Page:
FONG YUE TING v. UNITED STATES. WONG QUAN V. UNITED STATES. LEE JOE V. UNITED STATES., 13 S. Ct. 1016, 149 U.S. 698 (U.S. 05/15/1893)
 SUPREME COURT OF THE UNITED STATES
 The right of a nation to expel or deport foreigners, who have not been naturalized or taken any steps towards becoming citizens of the country, rests upon the same grounds, and is as absolute and unqualified as the right to prohibit and prevent their entrance into the country.
 This is clearly affirmed in dispatches referred to by the court in Chae Chan Ping’s case. In 1856, Mr. Marcy wrote: “Every society possesses the undoubted right to determine who shall compose its members, and it is exercised by all nations, both in peace and war. A memorable example of the exercise of this power in time of peace was the passage of the alien law of the United States in the year 1798.” In 1869, Mr. Fish wrote: “The control of the people within its limits, and the right to expel from its territory persons who and dangerous to the peace of the State, are too clearly within the essential attributes of sovereignty to be seriously contested.” Wharton’s International Law Digest, § 206; 130 U.S. 607.
 The statements of leading commentators on the law of nations are to the same effect.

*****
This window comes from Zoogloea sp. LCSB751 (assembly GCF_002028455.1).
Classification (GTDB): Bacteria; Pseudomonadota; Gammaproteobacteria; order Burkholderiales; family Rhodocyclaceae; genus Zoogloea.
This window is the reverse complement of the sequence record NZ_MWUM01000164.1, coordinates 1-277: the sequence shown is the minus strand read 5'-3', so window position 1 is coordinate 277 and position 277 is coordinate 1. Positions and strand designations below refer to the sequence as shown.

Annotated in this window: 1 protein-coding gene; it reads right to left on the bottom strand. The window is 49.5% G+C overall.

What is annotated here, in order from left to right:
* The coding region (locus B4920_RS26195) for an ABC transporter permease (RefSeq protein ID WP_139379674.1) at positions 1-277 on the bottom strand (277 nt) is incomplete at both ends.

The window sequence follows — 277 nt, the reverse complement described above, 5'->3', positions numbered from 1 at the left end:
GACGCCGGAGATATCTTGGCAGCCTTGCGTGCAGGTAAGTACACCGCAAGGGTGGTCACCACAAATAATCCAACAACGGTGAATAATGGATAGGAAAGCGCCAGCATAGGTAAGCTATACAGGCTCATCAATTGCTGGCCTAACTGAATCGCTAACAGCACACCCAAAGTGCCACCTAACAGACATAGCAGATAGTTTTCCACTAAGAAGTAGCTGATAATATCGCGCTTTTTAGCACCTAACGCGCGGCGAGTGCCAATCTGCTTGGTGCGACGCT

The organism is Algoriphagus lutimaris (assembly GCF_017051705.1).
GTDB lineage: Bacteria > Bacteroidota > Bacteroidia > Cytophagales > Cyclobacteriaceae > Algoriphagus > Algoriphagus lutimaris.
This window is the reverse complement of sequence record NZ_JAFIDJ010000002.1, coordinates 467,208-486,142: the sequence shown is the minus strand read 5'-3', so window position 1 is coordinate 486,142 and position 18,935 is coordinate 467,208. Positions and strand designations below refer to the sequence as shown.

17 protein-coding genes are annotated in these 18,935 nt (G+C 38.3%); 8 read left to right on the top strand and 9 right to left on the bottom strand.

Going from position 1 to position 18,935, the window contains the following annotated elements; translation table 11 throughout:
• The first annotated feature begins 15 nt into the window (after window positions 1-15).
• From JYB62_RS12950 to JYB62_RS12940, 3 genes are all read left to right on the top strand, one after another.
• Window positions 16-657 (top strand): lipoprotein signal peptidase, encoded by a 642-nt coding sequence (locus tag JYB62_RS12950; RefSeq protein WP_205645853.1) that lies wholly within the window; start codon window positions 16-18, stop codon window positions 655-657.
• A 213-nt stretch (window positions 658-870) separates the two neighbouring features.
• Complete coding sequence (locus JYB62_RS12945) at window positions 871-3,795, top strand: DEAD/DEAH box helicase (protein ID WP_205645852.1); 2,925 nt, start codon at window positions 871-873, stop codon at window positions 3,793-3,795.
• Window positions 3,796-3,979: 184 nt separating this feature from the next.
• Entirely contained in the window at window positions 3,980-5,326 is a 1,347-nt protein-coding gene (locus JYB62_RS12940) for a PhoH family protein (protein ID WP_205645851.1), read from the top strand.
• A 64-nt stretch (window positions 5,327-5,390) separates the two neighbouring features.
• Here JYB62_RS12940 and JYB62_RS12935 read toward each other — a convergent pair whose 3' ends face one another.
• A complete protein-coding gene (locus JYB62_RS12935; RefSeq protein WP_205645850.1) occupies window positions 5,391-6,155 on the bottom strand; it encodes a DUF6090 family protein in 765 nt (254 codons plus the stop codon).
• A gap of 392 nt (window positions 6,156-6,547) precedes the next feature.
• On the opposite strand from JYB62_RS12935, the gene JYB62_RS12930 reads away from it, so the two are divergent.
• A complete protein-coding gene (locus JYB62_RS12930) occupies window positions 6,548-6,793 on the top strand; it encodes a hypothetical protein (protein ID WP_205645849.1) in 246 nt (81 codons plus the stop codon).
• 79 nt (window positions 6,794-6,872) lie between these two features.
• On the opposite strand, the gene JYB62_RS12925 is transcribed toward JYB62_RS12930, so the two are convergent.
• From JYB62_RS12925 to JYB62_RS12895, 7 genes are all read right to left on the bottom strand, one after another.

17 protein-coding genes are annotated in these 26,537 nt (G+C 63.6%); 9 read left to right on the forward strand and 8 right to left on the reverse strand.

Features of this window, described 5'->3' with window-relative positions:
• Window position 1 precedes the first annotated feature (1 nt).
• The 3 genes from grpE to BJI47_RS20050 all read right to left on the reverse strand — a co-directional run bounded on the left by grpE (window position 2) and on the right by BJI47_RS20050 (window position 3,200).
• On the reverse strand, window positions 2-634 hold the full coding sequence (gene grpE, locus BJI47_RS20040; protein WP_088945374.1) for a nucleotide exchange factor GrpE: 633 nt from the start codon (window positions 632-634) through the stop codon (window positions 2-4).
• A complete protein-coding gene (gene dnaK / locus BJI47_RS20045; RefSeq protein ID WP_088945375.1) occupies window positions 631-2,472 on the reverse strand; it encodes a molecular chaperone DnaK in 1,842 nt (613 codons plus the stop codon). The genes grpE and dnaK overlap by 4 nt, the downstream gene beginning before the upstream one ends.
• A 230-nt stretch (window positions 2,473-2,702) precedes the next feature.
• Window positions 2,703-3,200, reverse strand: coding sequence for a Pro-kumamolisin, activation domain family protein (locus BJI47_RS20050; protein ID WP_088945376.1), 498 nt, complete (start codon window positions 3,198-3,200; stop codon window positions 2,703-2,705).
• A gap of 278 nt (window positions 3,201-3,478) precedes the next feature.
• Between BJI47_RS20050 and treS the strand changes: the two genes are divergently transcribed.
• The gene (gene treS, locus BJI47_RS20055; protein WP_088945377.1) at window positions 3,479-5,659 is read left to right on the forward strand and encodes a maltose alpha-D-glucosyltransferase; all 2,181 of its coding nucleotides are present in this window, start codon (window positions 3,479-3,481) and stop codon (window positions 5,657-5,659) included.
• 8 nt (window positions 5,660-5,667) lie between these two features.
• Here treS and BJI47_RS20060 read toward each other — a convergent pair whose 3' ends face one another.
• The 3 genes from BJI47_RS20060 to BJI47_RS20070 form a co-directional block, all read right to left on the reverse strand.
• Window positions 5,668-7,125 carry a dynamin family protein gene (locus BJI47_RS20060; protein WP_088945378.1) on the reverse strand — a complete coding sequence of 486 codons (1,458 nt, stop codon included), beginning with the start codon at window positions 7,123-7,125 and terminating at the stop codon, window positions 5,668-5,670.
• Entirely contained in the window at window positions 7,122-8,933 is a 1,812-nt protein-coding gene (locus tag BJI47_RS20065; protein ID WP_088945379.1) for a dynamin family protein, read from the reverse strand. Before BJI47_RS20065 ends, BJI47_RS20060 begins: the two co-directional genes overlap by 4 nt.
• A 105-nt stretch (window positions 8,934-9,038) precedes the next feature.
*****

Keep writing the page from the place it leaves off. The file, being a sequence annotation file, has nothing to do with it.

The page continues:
Vattel says: ”Every nation has the right to refuse to admit a foreigner into the country, when he cannot enter without putting the nation in evident danger, or doing it a manifest injury. What it owes to itself, the care of its own safety, gives it this right; and in virtue of its natural liberty, it belongs to the nation to judge whether its circumstances will or will not justify the admission of the foreigner.” “Thus, also, it has a right to send them elsewhere, if it has just cause to fear that they will corrupt the manners of the citizens; that they will create religious disturbances, or occasion any other disorder, contrary to the public safety. In a word, it has a right, and is even obliged, in this respect, to follow the rules which prudence dictates.” Vattel’s Law of Nations, lib. 1, c. 19, §§ 230, 231.
 Ortolan says: ”The government of each state has always the right to compel foreigners who are found within its territory to go away, by having them taken to the frontier. This right is based on the fact that, the foreigner not making part of the nation, his individual reception into the territory is matter of pure permission, of simple tolerance, and creates no obligation. The exercise of this right may be subjected, doubtless, to certain forms by the domestic laws of each country; but the right exists none the less, universally recognized and put in force. In France, no special form is now prescribed in this matter; the exercise of this right of expulsion is wholly left to the executive power.” Ortolan, Diplomatie de la Mer, lib. 2, c. 14, (4th ed.) p. 297.
 Phillimore says: ”It is a received maxim of international law, that the government of a state may prohibit the entrance of strangers into the country, and may therefore regulate the conditions under which they shall be allowed to remain in it, or may require any compel their departure from it.” 1 Phillimore’s International Law, (3d ed.) c. 10, § 220.